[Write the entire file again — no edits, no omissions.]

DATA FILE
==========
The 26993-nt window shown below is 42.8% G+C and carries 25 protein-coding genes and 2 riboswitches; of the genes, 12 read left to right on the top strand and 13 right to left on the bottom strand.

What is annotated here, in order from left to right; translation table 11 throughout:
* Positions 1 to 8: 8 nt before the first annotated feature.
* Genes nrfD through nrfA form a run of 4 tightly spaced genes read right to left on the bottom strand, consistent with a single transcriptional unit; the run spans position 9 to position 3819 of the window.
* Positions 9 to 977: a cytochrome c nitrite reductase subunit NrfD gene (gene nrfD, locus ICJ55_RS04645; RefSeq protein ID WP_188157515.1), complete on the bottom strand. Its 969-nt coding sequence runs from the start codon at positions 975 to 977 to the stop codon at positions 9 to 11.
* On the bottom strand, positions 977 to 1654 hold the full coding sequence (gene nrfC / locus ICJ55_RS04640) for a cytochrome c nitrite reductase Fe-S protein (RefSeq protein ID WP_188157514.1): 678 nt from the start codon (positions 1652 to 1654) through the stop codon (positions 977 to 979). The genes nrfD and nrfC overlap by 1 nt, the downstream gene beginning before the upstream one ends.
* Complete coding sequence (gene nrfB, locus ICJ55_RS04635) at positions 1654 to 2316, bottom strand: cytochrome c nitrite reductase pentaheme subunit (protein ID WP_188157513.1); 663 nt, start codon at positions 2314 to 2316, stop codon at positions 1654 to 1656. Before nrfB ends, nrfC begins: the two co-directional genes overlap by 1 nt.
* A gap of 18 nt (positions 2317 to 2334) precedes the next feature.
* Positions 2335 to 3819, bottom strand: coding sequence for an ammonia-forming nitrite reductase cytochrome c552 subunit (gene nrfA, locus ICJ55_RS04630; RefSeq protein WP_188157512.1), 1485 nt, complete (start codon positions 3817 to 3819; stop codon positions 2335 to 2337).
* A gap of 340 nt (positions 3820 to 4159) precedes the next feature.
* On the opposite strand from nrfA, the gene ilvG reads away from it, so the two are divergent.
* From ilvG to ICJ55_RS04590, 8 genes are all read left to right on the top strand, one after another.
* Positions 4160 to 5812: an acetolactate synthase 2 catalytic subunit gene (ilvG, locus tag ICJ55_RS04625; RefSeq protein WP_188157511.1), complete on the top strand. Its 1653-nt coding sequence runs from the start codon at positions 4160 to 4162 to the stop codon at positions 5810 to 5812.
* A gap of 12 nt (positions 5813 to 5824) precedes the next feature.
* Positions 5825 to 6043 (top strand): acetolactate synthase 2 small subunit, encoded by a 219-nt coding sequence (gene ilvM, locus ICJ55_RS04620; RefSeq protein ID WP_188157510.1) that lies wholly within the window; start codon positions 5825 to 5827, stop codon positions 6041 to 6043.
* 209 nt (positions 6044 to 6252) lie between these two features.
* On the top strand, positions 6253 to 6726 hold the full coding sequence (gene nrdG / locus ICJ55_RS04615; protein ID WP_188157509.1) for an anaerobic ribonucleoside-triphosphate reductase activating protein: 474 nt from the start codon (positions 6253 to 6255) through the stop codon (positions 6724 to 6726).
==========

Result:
The 26993-nt window shown below is 42.8% G+C and carries 25 protein-coding genes and 2 riboswitches; of the genes, 12 read left to right on the top strand and 13 right to left on the bottom strand.

What is annotated here, in order from left to right; translation table 11 throughout:
* Positions 1 to 8: 8 nt before the first annotated feature.
* Genes nrfD through nrfA form a run of 4 tightly spaced genes read right to left on the bottom strand, consistent with a single transcriptional unit; the run spans position 9 to position 3819 of the window.
* Positions 9 to 977: a cytochrome c nitrite reductase subunit NrfD gene (gene nrfD, locus ICJ55_RS04645; RefSeq protein ID WP_188157515.1), complete on the bottom strand. Its 969-nt coding sequence runs from the start codon at positions 975 to 977 to the stop codon at positions 9 to 11.
* On the bottom strand, positions 977 to 1654 hold the full coding sequence (gene nrfC / locus ICJ55_RS04640) for a cytochrome c nitrite reductase Fe-S protein (RefSeq protein ID WP_188157514.1): 678 nt from the start codon (positions 1652 to 1654) through the stop codon (positions 977 to 979). The genes nrfD and nrfC overlap by 1 nt, the downstream gene beginning before the upstream one ends.
* Complete coding sequence (gene nrfB, locus ICJ55_RS04635) at positions 1654 to 2316, bottom strand: cytochrome c nitrite reductase pentaheme subunit (protein ID WP_188157513.1); 663 nt, start codon at positions 2314 to 2316, stop codon at positions 1654 to 1656. Before nrfB ends, nrfC begins: the two co-directional genes overlap by 1 nt.
* A gap of 18 nt (positions 2317 to 2334) precedes the next feature.
* Positions 2335 to 3819, bottom strand: coding sequence for an ammonia-forming nitrite reductase cytochrome c552 subunit (gene nrfA, locus ICJ55_RS04630; RefSeq protein WP_188157512.1), 1485 nt, complete (start codon positions 3817 to 3819; stop codon positions 2335 to 2337).
* A gap of 340 nt (positions 3820 to 4159) precedes the next feature.
* On the opposite strand from nrfA, the gene ilvG reads away from it, so the two are divergent.
* From ilvG to ICJ55_RS04590, 8 genes are all read left to right on the top strand, one after another.
* Positions 4160 to 5812: an acetolactate synthase 2 catalytic subunit gene (ilvG, locus tag ICJ55_RS04625; RefSeq protein WP_188157511.1), complete on the top strand. Its 1653-nt coding sequence runs from the start codon at positions 4160 to 4162 to the stop codon at positions 5810 to 5812.
* A gap of 12 nt (positions 5813 to 5824) precedes the next feature.
* Positions 5825 to 6043 (top strand): acetolactate synthase 2 small subunit, encoded by a 219-nt coding sequence (gene ilvM, locus ICJ55_RS04620; RefSeq protein ID WP_188157510.1) that lies wholly within the window; start codon positions 5825 to 5827, stop codon positions 6041 to 6043.
* 209 nt (positions 6044 to 6252) lie between these two features.
* On the top strand, positions 6253 to 6726 hold the full coding sequence (gene nrdG / locus ICJ55_RS04615; protein ID WP_188157509.1) for an anaerobic ribonucleoside-triphosphate reductase activating protein: 474 nt from the start codon (positions 6253 to 6255) through the stop codon (positions 6724 to 6726).